Lego Pledges $50M to Coronavirus-Affected Family Charities
In these trying times, it always feels good to see that others also care about how well we are making it through this epidemic. The same, of course, is true for large corporations as well. Maybe even more so, because if large corporations put their weight behind something, they can achieve truly significant change in a very short amount of time.
A good example of that is what just happened with Lego, because this just came in: Lego pledges $50M to coronavirus-affected family charities. On top of that, Lego has announced that they also want to tackle learning shortages that are going to be expected among 1.5 billion children in school age, that are currently unable to attend school.
Because the thing is, if millions of Americans are self-isolating at home right now, then this obviously also affects the children. And while a week in the lives of many grown-ups seems as if it is flying by, for children, this is still different. Not only does a week seem much longer when you are a child, missing out on a whole week of learning can have significant negative multiplier effects as they grow older. Because once a child is behind, it can be very difficult to catch back up again.
Now, some families are going to be able to provide their children with guidance, home-schooling and maybe even online courses or tutoring. But this is unlikely true for most children who are missing school because of COVID-19 right now. With so many people in poverty also in the United States, supplies of food and medicine can already be a massive challenge, let alone educating your child. And this is exactly where the Lego Group and Lego Foundation have decided to try and make a difference.
The $50 million donation that Lego is planning to make is supposed to go to direct partners of the company. One of these partners is Education Cannot Wait, a nonprofit that specializes in crisis education. Other charities are less disaster-focused but still aim to improve how kids learn, for example by “learning through play”. But indirect relief that focusses on providing family essentials is most likely going to have positive effects on how much children can learn during the epidemic, too, as it provides some peace of mind for already stressed-out parents.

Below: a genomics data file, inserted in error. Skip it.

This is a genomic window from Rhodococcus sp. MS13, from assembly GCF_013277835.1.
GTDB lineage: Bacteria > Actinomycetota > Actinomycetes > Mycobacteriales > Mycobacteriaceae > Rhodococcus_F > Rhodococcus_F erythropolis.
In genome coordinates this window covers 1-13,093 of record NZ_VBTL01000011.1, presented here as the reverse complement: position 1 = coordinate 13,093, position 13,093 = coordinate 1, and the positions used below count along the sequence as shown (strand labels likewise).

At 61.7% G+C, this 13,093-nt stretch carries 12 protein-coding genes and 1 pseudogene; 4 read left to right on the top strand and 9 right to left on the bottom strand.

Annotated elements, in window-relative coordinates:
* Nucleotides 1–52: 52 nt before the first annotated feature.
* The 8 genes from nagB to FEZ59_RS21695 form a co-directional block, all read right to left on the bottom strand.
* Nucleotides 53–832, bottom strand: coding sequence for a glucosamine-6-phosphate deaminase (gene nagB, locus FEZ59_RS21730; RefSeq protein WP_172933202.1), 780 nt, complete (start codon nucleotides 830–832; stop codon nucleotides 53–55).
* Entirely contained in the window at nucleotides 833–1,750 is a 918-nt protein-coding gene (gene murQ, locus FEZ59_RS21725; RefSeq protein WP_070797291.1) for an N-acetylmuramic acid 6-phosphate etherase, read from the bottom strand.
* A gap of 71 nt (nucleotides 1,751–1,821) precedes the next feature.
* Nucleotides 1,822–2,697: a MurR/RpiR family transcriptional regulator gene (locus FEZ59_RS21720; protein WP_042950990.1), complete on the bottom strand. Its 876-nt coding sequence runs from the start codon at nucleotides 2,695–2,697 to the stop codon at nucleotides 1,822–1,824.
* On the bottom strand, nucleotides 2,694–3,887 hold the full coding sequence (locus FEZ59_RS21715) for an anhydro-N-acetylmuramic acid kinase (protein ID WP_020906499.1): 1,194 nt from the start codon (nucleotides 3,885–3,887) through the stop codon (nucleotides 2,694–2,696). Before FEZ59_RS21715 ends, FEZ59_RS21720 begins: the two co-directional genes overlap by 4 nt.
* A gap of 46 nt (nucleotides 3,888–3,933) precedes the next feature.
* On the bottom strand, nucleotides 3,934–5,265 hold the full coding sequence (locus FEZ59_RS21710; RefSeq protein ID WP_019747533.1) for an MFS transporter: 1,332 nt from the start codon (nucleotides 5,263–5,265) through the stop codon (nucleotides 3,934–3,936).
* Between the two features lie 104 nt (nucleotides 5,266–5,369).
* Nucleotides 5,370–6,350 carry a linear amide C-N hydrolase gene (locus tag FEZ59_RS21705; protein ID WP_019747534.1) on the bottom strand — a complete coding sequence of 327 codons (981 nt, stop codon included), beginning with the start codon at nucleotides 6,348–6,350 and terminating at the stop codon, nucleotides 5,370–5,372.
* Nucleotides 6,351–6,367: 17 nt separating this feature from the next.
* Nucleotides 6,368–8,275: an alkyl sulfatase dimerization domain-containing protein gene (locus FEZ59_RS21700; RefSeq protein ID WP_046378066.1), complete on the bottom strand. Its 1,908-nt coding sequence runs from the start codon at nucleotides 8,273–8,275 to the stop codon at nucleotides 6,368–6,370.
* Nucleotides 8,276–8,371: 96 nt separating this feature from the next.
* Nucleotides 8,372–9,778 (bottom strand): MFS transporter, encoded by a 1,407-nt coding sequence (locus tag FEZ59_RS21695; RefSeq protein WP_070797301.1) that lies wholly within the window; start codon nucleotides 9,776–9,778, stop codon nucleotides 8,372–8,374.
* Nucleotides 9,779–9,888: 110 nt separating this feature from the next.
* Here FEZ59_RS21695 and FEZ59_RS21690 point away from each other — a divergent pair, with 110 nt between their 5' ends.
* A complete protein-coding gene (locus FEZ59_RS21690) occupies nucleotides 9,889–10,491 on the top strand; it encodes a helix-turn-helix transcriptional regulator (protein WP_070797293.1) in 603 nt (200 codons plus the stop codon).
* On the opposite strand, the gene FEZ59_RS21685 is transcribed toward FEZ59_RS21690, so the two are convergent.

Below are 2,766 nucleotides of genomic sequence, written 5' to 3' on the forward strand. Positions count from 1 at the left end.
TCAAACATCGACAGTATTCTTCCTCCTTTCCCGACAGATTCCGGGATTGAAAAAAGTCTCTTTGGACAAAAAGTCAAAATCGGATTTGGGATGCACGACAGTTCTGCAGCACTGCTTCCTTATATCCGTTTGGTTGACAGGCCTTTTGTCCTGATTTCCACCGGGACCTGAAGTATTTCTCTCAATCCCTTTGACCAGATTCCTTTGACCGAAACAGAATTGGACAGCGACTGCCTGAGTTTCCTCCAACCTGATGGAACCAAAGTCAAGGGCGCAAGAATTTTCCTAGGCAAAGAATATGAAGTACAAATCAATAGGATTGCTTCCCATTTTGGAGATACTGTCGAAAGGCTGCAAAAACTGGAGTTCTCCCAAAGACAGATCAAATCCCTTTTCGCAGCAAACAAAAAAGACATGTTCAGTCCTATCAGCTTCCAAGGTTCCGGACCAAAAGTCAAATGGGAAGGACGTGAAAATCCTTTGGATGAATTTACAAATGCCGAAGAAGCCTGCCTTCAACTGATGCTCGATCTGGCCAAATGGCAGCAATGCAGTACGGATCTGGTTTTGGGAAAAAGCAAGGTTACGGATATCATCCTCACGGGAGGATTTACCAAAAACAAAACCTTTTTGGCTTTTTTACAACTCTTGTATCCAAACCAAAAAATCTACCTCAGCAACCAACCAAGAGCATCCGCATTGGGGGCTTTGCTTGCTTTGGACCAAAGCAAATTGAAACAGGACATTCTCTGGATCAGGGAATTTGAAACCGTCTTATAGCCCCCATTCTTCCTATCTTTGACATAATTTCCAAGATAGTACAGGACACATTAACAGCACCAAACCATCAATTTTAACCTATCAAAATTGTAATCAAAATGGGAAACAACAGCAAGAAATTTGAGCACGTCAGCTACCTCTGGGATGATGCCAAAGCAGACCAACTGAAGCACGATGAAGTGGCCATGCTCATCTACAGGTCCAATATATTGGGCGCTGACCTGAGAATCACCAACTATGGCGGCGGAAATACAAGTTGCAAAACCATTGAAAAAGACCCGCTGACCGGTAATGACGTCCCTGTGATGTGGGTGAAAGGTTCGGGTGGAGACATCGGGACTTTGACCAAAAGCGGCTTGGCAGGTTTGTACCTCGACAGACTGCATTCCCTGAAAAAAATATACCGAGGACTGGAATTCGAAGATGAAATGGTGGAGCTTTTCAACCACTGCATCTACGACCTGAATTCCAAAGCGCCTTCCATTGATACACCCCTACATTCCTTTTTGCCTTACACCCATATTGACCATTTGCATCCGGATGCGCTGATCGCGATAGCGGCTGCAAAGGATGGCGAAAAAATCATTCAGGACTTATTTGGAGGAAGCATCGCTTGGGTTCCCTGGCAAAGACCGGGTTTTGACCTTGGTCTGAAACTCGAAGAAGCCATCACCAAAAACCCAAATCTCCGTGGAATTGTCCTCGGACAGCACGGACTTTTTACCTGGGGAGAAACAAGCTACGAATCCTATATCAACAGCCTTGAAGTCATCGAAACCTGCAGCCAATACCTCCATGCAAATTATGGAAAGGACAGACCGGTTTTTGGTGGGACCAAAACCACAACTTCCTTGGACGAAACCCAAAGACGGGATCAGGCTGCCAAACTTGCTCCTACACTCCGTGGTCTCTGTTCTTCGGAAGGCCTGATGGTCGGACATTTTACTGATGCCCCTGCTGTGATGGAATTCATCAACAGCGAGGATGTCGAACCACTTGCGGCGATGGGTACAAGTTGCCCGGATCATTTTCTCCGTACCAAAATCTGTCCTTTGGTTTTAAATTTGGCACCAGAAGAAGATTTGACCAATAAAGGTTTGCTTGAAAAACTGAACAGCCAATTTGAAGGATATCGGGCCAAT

Lego put out a press release about their intentions, where they express their determination to address the needs of children affected by the crisis through essential supplies. In the release, the CEO of The Lego Foundation John Goodwin writes that: “We cannot let COVID-19 setback a generation of children. Research shows that while learning through play is vital for children’s psychological, emotional and cognitive health and development, it ALSO hones the resilience they need to overcome adversity and build their futures. We must support all children, including the most vulnerable children in society, to ensure they continue to have access to education and develop skills critical for them to thrive in a constantly changing world”, adding “We are honored to be able to collaborate and support Education Cannot Wait and our other partners who are working extremely hard in unforgiving circumstances to bring education, hope and a future to the most vulnerable children.”
On top of that, the Lego Group, together with the Lego Foundation, are working on educational initiatives to address the learning shortages that are to be expected for 1.5 billion school-aged children who are unable to attend school right now. On the team are the two big players together with their own designers, but also leaders from the STEM-field and other creatives, who want to collaborate on this project. For now, the focus of these efforts seems to be to support parents in teaching their children important skills that tend to be the basis for further learning out there, such as critical thinking, creativity and problem-solving.
In their statement, the Lego Group emphasized how “We’ve dug through our archives and come up with new ways to provide fun, play-based learning ideas to children and parents. Our hope is to alleviate some of the strain and stress for families while keeping children engaged and curious.”
If you are curious about what Lego is coming up with, check out Lego’s “Let’s Build Together” online campaign, where most of their things are being published in a ready-to-use format. Only time will tell how effective the initiative that led Lego to pledge $50M to coronavirus-affected family charities will actually be. But it is good to see that there are attempts at improving everyone’s situation out there. And it is not as if this is not going to benefit Lego at all. Obvious PR-benefits aside, by getting direct access to millions of children out there, Lego has the chance of instilling in all of them a love for using Lego even after the pandemic ends.